Updated 11:39 AM EST, Sun, Dec 05, 2021

Pope Francis to Meet Russian Patriarch in Cuba to Settle Their Churches’ Century-Old Dispute

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Pope Francis and Russian Patriarch Kirill will hold a meeting in Cuba to settle a century-old dispute between their churches.

The historic meeting on Friday will be held in Havana's Jose Marti International Airport and will center entirely on religious reconciliation, according to the Associated Press (via Yahoo! News).

The Catholic Church and the Russian Orthodox parted ways during the Great Schism of 1054 and have remained distant over a number of disagreements, which includes the primacy of the pope and the Russian Orthodox accusing the Catholic Church for poaching converts in former Soviet territories, the news outlet further reported.

"The intersection of the routes allowed this meeting to be organized," Metropolitan Hilarion, the head of the Russian Orthodox Church's Foreign Relations Department, said ahead of the meeting, as quoted by RT.

The Vatican and Moscow spent about 20 years to settle on a neutral country suitable for the meeting, the news outlet added. Austria and Hungary were both up for consideration, but Cuba was ultimately picked.

The two churches' meeting will be the first ever between the religious leaders, the AP noted. It is expect to have a positive effect on Cuban President Raúl Castro as his country is thawing diplomatic relations with the United States. Advocates of the détente are speeding up the process to make it irreversible, especially now that there's only a year remaining in Barack Obama's presidency.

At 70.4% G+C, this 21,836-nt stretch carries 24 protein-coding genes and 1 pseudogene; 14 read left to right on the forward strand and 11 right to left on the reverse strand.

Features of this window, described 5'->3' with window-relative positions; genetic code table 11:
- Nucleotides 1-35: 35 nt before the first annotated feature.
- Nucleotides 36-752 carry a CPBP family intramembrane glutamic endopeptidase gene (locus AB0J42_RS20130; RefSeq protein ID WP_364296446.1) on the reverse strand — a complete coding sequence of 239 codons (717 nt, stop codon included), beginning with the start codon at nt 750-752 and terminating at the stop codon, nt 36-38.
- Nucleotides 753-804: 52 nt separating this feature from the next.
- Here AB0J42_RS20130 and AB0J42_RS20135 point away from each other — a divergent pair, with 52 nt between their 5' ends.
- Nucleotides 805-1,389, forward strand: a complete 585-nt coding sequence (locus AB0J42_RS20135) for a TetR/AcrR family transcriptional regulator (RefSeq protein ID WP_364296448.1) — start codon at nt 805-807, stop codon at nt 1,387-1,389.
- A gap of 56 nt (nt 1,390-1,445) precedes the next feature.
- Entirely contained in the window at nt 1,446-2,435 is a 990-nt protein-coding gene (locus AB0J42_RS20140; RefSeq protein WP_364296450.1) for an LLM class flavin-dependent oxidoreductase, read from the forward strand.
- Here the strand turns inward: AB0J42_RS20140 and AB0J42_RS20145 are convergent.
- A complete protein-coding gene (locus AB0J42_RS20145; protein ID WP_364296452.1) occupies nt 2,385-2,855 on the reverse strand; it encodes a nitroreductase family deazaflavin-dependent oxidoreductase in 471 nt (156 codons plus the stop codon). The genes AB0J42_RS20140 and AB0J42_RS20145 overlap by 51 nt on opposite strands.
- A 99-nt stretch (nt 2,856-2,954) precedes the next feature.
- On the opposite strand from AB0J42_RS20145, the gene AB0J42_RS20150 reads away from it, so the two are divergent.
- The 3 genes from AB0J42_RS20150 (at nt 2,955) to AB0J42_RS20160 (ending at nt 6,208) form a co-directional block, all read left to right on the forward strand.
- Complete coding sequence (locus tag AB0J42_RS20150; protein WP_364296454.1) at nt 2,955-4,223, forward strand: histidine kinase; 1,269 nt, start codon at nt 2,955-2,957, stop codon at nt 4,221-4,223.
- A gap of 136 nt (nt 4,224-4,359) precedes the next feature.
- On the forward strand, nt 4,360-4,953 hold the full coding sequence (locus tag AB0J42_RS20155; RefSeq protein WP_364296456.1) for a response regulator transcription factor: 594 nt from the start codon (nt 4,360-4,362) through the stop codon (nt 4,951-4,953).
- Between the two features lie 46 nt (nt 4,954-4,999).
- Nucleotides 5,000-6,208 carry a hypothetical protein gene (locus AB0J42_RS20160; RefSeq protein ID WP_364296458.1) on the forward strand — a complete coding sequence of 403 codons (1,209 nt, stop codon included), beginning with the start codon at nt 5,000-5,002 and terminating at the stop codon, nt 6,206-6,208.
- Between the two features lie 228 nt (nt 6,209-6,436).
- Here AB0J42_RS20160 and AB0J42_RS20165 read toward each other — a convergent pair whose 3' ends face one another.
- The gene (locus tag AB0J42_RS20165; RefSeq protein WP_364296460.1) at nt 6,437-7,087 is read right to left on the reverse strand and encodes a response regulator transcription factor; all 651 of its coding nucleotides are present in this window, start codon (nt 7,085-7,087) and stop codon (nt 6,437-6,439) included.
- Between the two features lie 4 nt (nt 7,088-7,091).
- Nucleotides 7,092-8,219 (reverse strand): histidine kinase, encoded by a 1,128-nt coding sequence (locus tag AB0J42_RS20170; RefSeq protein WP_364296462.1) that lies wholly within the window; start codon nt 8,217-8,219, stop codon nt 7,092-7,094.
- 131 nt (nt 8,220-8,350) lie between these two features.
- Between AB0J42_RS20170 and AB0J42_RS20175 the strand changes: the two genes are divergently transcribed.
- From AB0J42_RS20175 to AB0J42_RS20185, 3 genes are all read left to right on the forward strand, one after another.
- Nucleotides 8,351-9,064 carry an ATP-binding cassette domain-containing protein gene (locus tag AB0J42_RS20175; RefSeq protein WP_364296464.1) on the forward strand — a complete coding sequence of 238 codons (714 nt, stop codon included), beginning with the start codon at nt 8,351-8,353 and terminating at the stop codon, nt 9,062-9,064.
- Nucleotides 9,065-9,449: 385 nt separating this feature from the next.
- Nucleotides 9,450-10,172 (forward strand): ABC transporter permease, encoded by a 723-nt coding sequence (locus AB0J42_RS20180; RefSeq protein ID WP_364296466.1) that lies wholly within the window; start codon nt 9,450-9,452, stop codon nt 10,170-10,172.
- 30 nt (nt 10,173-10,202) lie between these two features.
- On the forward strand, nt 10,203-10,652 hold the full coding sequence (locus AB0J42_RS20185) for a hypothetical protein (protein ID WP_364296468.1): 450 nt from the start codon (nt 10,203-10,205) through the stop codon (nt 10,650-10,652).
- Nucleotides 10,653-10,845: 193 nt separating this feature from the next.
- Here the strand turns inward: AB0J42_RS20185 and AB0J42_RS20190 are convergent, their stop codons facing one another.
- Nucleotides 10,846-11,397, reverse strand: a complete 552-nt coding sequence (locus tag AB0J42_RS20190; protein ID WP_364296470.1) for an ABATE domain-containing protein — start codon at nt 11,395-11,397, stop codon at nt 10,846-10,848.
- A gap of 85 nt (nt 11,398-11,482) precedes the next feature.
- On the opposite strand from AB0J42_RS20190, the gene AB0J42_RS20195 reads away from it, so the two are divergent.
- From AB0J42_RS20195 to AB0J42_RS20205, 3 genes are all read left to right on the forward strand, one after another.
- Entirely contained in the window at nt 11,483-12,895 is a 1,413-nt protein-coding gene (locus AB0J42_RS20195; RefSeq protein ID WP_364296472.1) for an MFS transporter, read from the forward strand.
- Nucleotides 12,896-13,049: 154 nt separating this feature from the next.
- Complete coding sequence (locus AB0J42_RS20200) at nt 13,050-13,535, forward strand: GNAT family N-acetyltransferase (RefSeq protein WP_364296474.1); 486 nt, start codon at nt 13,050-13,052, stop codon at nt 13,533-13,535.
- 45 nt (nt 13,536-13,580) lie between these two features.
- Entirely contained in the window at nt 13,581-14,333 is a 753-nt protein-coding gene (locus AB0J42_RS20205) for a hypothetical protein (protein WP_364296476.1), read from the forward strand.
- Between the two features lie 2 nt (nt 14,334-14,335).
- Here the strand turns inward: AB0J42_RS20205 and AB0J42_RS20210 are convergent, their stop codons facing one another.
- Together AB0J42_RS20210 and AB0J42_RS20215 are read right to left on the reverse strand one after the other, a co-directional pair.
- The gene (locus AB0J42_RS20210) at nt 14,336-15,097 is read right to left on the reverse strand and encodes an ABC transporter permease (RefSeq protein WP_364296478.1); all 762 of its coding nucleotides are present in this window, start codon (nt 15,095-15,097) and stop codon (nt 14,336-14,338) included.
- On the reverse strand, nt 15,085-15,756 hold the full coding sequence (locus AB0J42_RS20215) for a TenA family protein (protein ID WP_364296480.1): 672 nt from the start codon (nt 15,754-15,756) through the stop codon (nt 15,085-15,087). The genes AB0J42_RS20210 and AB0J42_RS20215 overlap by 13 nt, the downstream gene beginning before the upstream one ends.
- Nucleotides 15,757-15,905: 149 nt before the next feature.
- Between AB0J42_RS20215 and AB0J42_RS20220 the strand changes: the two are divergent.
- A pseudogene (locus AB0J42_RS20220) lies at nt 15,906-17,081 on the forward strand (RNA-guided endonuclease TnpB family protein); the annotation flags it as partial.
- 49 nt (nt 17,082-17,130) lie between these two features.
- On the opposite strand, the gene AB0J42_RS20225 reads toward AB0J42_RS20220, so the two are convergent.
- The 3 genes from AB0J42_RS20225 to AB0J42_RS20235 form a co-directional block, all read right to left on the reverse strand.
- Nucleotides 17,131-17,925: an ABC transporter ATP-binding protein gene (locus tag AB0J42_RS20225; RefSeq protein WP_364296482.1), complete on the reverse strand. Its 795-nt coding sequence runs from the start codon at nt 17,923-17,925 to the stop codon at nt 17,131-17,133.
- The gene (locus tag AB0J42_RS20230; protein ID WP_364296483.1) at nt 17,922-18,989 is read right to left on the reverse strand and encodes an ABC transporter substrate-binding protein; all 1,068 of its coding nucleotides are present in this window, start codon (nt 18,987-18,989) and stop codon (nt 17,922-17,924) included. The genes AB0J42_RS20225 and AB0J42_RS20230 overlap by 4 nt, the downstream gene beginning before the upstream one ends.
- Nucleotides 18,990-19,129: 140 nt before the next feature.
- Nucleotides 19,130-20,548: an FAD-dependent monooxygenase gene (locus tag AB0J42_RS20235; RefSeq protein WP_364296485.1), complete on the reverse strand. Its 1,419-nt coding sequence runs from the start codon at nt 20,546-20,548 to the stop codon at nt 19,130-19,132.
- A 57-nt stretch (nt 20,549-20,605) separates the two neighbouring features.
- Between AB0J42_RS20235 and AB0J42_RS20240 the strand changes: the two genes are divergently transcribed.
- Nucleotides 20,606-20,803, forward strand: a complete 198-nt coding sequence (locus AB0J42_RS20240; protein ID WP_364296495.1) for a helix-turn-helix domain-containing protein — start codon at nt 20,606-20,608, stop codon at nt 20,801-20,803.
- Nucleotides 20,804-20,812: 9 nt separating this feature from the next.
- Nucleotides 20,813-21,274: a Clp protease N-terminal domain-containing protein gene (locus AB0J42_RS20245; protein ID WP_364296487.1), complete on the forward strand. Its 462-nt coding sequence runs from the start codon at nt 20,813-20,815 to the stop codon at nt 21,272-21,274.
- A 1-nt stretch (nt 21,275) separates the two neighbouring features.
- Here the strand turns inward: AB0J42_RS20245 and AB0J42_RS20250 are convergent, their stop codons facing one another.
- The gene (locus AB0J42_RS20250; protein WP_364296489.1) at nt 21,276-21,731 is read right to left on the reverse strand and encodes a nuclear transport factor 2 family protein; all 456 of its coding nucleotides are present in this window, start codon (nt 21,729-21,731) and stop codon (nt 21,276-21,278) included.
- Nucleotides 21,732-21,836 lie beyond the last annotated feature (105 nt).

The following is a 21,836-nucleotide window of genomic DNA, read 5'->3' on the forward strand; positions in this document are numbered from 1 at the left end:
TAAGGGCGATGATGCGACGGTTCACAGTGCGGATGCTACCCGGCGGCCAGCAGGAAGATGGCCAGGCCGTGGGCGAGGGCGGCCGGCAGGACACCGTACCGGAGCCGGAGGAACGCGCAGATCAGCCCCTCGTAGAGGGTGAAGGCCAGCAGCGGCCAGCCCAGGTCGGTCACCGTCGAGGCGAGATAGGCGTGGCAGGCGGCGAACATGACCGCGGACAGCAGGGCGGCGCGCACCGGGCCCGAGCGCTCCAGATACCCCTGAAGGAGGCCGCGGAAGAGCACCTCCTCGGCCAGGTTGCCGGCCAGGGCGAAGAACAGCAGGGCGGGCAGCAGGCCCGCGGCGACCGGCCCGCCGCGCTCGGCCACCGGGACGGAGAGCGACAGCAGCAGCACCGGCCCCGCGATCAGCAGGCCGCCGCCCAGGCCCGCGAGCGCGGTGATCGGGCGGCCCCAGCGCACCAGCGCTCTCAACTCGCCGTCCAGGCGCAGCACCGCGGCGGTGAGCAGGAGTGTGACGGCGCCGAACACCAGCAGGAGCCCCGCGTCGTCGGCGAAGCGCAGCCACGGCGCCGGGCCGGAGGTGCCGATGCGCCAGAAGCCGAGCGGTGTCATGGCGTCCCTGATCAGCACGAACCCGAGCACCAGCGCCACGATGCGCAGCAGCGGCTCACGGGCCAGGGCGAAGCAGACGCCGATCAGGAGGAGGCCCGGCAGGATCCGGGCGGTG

This is also a sign that Castro is shaping Cuba as a more neutral ground, a stark contrast from its previous controversial stance, the AP added.

According to Hilarion, the murder of Christians was another reason why a meeting was decided upon.

As quoted by the Catholic News Agency, he said that "the situation as it has developed today in the Middle East, in North and Central Africa and in some other regions, in which extremists are perpetrating a real genocide of the Christian population, has required urgent measures and closer cooperation between Christian Churches."

Hilarion continued that "in the present tragic situation, it is necessary to put aside internal disagreements and unite efforts to save Christianity in the regions where it is subjected to the most severe persecution."

It is also expected that the two churches will discuss overcoming global immorality, as well as Russia's need for a foreign affairs boost as it faces diplomatic isolation, the CNA added.

Cuba offers a secure and mostly leak-proof, if undemocratic, location for sensitive meetings, the AP reported. The country boasts of heavy police activities and monitored single-party system, in which nothing pushes through unless an approval from the highest levels of government was issued.

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